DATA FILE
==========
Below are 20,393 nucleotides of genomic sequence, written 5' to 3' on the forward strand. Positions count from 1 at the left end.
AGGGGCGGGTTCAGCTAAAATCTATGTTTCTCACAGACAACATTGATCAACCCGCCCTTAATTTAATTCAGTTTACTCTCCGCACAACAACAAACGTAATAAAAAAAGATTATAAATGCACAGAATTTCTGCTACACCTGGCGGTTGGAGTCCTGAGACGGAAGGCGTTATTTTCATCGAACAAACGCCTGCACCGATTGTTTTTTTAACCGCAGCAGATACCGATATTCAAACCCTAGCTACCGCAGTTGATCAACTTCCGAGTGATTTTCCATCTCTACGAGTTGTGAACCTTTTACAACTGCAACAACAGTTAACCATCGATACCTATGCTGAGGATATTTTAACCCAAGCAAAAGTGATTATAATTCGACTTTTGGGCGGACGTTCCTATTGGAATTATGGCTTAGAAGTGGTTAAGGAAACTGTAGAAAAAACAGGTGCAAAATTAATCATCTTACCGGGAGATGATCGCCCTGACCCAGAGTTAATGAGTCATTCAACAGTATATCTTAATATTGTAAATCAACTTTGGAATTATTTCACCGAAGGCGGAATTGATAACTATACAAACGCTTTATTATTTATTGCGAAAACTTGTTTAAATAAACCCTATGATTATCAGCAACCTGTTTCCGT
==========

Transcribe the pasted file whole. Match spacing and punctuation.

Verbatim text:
Below are 20,393 nucleotides of genomic sequence, written 5' to 3' on the forward strand. Positions count from 1 at the left end.
AGGGGCGGGTTCAGCTAAAATCTATGTTTCTCACAGACAACATTGATCAACCCGCCCTTAATTTAATTCAGTTTACTCTCCGCACAACAACAAACGTAATAAAAAAAGATTATAAATGCACAGAATTTCTGCTACACCTGGCGGTTGGAGTCCTGAGACGGAAGGCGTTATTTTCATCGAACAAACGCCTGCACCGATTGTTTTTTTAACCGCAGCAGATACCGATATTCAAACCCTAGCTACCGCAGTTGATCAACTTCCGAGTGATTTTCCATCTCTACGAGTTGTGAACCTTTTACAACTGCAACAACAGTTAACCATCGATACCTATGCTGAGGATATTTTAACCCAAGCAAAAGTGATTATAATTCGACTTTTGGGCGGACGTTCCTATTGGAATTATGGCTTAGAAGTGGTTAAGGAAACTGTAGAAAAAACAGGTGCAAAATTAATCATCTTACCGGGAGATGATCGCCCTGACCCAGAGTTAATGAGTCATTCAACAGTATATCTTAATATTGTAAATCAACTTTGGAATTATTTCACCGAAGGCGGAATTGATAACTATACAAACGCTTTATTATTTATTGCGAAAACTTGTTTAAATAAACCCTATGATTATCAGCAACCTGTTTCCGT